Arthur Hughes, Who Wrote the Book on Database Marketing, Dies at 86
First published in the early days of the Web, Arthur Middleton Hughes's Strategic Database Marketing remains a bible for direct marketers.
Arthur Middleton Hughes
The book “challenges the very way we go about using our data and where we should be going in the future,” says Global Marketing Alliance Founder Matt Edgar. It describes “the fundamentals of consumer data management that every marketer should know,” says Universal Music Group marketing chief Angela Sanchez. It is a “must-read for anyone in CRM or email marketing,” according to Dell Computer eCRM manager David Hordwedel.
The book they are describing, Strategic Database Marketing, first emerged at the dawn of the Internet Age in 1994 and has continued to educate and inspire direct marketers ever since. The fourth edition—with updates on mobile and social media strategies—was released in 2012. It was the seminal work of Arthur Middleton Hughes, a renaissance man who spent 26 years in the service of the U.S. government, 32 years in the service of economics students, and 34 years in the service of modern marketers. Hughes died on August 20 of a heart attack at 86.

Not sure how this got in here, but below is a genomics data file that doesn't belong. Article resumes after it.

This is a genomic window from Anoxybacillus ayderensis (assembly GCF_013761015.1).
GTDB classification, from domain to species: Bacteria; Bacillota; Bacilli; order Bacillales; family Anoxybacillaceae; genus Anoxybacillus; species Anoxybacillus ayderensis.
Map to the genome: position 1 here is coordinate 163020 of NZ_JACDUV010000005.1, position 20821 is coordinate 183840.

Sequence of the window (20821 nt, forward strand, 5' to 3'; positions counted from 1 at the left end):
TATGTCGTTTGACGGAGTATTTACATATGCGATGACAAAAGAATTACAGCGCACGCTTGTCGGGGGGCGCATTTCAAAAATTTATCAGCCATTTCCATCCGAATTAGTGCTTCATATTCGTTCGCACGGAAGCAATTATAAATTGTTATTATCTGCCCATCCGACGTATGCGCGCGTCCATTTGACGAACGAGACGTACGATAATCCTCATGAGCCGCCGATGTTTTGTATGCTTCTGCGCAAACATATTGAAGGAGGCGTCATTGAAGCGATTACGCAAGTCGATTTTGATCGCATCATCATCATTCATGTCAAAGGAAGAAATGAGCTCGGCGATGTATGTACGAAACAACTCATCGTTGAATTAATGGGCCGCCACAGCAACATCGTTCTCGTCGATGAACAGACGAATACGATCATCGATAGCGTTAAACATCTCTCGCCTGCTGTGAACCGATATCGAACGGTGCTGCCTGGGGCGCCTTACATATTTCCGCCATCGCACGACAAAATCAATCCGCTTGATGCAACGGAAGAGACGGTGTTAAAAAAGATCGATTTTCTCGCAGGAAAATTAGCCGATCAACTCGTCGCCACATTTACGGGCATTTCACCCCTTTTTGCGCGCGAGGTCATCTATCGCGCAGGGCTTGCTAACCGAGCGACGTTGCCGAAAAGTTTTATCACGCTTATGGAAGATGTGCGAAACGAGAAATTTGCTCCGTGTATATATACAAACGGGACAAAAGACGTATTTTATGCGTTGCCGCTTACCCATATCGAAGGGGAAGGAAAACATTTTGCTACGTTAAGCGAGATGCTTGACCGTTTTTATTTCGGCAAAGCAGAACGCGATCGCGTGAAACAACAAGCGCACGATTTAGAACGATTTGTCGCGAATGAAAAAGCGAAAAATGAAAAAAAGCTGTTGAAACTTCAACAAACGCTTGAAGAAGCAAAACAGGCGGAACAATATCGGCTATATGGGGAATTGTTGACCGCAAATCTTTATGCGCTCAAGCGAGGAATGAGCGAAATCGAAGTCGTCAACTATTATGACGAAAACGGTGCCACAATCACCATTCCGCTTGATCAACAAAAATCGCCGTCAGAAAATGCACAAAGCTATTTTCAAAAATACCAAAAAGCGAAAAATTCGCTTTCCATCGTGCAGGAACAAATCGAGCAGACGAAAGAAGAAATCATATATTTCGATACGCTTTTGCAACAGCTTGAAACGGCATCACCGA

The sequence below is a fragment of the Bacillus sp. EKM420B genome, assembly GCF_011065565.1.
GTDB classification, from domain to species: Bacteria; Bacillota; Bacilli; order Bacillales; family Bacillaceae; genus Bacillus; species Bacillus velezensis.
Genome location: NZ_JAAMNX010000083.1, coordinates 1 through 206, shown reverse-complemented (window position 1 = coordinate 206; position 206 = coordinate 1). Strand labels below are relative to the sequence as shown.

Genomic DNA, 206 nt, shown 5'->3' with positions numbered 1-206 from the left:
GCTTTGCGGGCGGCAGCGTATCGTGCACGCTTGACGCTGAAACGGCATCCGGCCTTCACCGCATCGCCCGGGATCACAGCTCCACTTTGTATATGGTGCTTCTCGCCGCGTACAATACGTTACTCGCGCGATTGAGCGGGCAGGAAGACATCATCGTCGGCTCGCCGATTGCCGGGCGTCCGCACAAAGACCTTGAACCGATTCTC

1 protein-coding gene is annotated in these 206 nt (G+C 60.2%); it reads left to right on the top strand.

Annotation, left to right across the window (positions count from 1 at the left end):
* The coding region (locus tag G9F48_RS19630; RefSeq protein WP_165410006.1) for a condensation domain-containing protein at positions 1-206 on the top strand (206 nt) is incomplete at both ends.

A magna cum laude graduate of Princeton, Hughes worked for the U.S. Treasury Department and the Agency for International Development before turning to the private sector to begin his groundbreaking work in database and email marketing. As director of subscriber acquisition strategy for e-Dialog, he pioneered the calculation of customer lifetime value in maximizing revenue from the email channel--a concept just now finding traction at many enterprises.
Hughes was the founder of the Database Marketing Institute, which provided seminars on the topic to corporate executives. Along the way, he taught economics at the University of Maryland and wrote eight other books besides Strategic Database Marketing, including The Complete Database Marketer. A debunker of the popular science behind current theories on global warming, Hughes recently co-authored About Face! Why the world needs more carbon dioxide.
Hughes was an “intellectual beast and social delight beloved by all who knew him,” who entertained friends and family with his skills to improvise songs at the piano, according to his granddaughter Sara Shielke. He is survived by his wife, Helena, four children, nine grandchildren, and one great grandchild. A memorial mass will be said in Hughes's honor on October 25 at Saint Sebastian Catholic Church in Fort Lauderdale.